For a sense of what is thriving in Chicago, it is worth visiting the offices of Hazel Technologies, a firm based in Fulton Market, about a mile west of the city’s downtown Loop. Across most of one full floor of a fancy new office building, the usual desks and cubicles have been replaced by a laboratory. Around three dozen scientists use it to design prototypes of packets of chemicals that help keep fruit and vegetables fresh by controlling the creation of ethylene, a gas that induces ripening. On another floor, commercial staff sell the chemicals to clients all over the world. Hazel, founded in 2015 by five students at Northwestern University, in the northern suburbs, has grown in the past few years to over 100 employees. In 2021 it raised $70m in venture financing, and it now works in a dozen countries.
Few Chicagoans have heard of Hazel—even the city’s bigwigs are barely aware of it. And yet the West Loop district, where Fulton Market is, is bustling with new firms like this, quietly doing lucrative things. The workers they are hiring are filling up not only offices but also dozens of new apartment buildings. And more are coming. Across the street from Hazel’s offices, cranes are already working on turning what is currently a patch of wasteland into yet another shiny tower of glass and steel. Patrick Flynn, the firm’s co-founder, says even he is bemused by the pace of change around him. When he was a teenager in Chicago in the late 1990s, this far west of the Loop was an area you would be careful walking in at night at weekends, he says. Nowadays, the neighbourhood is so trendy it even has a branch of Soho House, an expensive London members’ club that reliably opens up anywhere in the world seen as hip by management consultants.
And yet this story is not the one you hear in the city’s boardrooms. Instead, many people in Chicago think that the city is entering a spiral of decline. “There is a general sense out there that our city is in crisis,” said Chris Kempczinski, the CEO of McDonald’s, which is based in the city, in September. In June, Ken Griffin, the billionaire founder of Citadel, a hedge fund, moved himself, his money and many of his staff out of the city to Miami. Less than a year before, he had claimed that “Chicago is like Afghanistan on a good day.” In the past year, Boeing and Caterpillar have also moved their headquarters in the Chicago region out—to the Washington, DC, area and to Texas, respectively. Even the Chicago Bears, the city’s NFL team, are proposing to leave their home at Soldier Field, on the lakefront, to move to the suburbs. As the city prepares for its mayoral and city council elections in February, this sense of doom is infectious. But is it justified?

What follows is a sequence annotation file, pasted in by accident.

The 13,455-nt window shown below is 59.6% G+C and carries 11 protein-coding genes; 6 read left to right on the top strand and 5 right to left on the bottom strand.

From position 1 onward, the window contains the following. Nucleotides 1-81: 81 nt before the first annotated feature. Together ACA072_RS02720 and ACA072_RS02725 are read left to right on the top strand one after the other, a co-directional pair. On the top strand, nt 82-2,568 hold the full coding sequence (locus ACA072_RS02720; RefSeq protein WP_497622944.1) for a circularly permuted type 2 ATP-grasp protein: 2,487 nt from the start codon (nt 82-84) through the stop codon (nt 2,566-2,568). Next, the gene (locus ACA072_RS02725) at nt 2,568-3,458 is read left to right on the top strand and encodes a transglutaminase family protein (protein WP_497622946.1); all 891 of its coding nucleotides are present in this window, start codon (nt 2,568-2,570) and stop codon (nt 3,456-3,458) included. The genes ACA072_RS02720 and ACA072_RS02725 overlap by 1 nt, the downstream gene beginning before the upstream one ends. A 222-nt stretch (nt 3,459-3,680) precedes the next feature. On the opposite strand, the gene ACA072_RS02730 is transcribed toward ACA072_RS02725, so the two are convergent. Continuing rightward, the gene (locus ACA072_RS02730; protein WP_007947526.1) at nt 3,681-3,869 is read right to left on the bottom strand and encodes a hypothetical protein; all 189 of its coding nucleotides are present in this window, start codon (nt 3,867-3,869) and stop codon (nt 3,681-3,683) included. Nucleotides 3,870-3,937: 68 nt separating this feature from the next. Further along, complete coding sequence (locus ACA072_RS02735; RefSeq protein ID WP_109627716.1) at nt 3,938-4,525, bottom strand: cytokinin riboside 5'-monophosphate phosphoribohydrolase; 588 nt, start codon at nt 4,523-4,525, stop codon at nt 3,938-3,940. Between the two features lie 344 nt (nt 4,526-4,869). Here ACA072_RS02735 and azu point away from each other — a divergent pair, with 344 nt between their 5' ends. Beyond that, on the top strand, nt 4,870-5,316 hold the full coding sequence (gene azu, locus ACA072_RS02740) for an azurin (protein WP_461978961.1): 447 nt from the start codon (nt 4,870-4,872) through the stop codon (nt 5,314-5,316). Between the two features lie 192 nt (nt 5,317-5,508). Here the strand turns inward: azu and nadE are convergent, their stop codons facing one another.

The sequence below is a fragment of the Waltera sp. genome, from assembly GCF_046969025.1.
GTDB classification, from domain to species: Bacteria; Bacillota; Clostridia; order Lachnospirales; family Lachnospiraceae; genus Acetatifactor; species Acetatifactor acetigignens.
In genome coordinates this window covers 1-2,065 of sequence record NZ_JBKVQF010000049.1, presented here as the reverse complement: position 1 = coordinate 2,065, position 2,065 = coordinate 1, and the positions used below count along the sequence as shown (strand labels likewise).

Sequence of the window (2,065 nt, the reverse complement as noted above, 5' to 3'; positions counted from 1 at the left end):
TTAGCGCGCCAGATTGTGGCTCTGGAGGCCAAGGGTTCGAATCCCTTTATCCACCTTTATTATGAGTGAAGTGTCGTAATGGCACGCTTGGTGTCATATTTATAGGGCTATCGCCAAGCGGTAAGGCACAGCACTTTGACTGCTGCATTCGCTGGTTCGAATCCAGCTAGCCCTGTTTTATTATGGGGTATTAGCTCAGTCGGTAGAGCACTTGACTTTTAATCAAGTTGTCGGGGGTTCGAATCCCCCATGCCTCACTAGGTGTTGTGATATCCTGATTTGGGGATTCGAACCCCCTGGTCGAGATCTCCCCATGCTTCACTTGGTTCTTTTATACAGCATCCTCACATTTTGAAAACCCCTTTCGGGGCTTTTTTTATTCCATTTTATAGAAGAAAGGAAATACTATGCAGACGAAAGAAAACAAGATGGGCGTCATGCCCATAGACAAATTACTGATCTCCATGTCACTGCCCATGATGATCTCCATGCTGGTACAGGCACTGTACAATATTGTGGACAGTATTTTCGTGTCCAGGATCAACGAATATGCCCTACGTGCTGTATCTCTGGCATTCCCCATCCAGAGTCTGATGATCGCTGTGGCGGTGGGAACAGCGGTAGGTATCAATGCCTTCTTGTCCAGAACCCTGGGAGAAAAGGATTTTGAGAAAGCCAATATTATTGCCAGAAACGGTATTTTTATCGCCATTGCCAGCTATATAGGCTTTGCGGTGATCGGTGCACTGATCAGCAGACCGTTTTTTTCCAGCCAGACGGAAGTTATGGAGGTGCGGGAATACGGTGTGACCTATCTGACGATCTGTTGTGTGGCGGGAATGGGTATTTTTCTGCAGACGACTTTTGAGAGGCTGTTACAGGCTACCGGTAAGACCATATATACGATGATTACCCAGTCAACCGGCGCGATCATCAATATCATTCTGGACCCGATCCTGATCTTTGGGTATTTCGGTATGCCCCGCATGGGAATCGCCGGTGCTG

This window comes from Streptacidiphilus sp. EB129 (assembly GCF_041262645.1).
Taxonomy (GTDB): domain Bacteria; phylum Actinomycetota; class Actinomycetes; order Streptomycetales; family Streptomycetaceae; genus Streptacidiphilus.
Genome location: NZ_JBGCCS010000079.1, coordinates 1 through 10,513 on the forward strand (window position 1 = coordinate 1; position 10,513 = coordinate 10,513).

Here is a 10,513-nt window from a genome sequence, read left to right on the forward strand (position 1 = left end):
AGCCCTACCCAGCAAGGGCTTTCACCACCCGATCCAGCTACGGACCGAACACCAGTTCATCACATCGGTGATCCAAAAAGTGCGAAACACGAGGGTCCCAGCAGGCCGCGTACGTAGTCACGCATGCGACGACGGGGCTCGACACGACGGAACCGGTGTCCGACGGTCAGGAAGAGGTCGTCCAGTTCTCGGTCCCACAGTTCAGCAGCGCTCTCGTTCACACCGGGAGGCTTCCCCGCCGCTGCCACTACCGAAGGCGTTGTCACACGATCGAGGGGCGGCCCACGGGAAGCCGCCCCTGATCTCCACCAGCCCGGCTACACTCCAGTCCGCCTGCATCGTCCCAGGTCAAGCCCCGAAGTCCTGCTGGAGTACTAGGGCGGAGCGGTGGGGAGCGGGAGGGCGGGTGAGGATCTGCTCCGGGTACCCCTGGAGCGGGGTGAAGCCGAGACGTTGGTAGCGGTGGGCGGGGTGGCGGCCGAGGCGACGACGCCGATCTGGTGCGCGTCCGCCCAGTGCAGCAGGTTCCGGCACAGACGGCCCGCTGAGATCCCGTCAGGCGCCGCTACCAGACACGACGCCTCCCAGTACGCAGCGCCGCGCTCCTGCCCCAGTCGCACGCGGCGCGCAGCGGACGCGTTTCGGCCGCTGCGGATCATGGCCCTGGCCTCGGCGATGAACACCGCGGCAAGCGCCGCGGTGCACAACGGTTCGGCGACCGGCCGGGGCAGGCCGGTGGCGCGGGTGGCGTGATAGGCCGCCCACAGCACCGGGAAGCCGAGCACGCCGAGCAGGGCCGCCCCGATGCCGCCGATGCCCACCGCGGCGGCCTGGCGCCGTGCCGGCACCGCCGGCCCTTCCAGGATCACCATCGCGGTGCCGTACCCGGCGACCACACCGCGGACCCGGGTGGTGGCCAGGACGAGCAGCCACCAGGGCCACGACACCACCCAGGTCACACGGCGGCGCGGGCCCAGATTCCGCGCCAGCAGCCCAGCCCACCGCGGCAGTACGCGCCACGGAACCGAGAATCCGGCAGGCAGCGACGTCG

According to Rob Paral, a demographer at the University of Illinois, Chicago has long had “this neurotic worry about whether it is going to become another rustbelt city”. But the growth in the West Loop shows how overdone this is. Between the two censuses of 2010 and 2020, an area Mr Paral calls the “Super Loop”, taking in the traditional city centre as well as the neighbourhoods immediately around it, grew in population by 18%. Even more remarkably, the number of housing units grew by 23%. Roughly one in eight Chicagoans now live around the city centre, up from an almost negligible number just a generation ago. According to data from the state of Illinois, the number of jobs in a roughly analogous “outer business ring” grew by 33% from 2011 to 2020 (though it then fell back sharply in 2021 because of covid).
Look at “Chicagoland” as a whole—not only the city’s 2.7m people, but also the other 6m or so in its suburbs—and it is true that the city’s performance looks far more middling. As a share of America’s total GDP, the region declined from 4.3% to 3.7% between 2001 and 2020. Coastal cities such as New York, San Francisco and Seattle have all grown much faster, as have southern sunbelt cities like Austin and Houston, which is on course to overtake Chicago’s population within the next decade. Troublingly, it has even lagged behind a few other midwestern cities, such as Columbus, Ohio, which is now home to 900,000 people, and Indianapolis, Indiana, which is home to 800,000. That is worrying for the region. But when the city proper is growing fast, the chance of it entering a death spiral—as residents leave and taxes cannot cover services, causing more to leave—is low. In fact, the city of Chicago is poaching residents and businesses back from the suburbs. Between the two censuses, the state of Illinois as a whole lost population; Chicago gained it.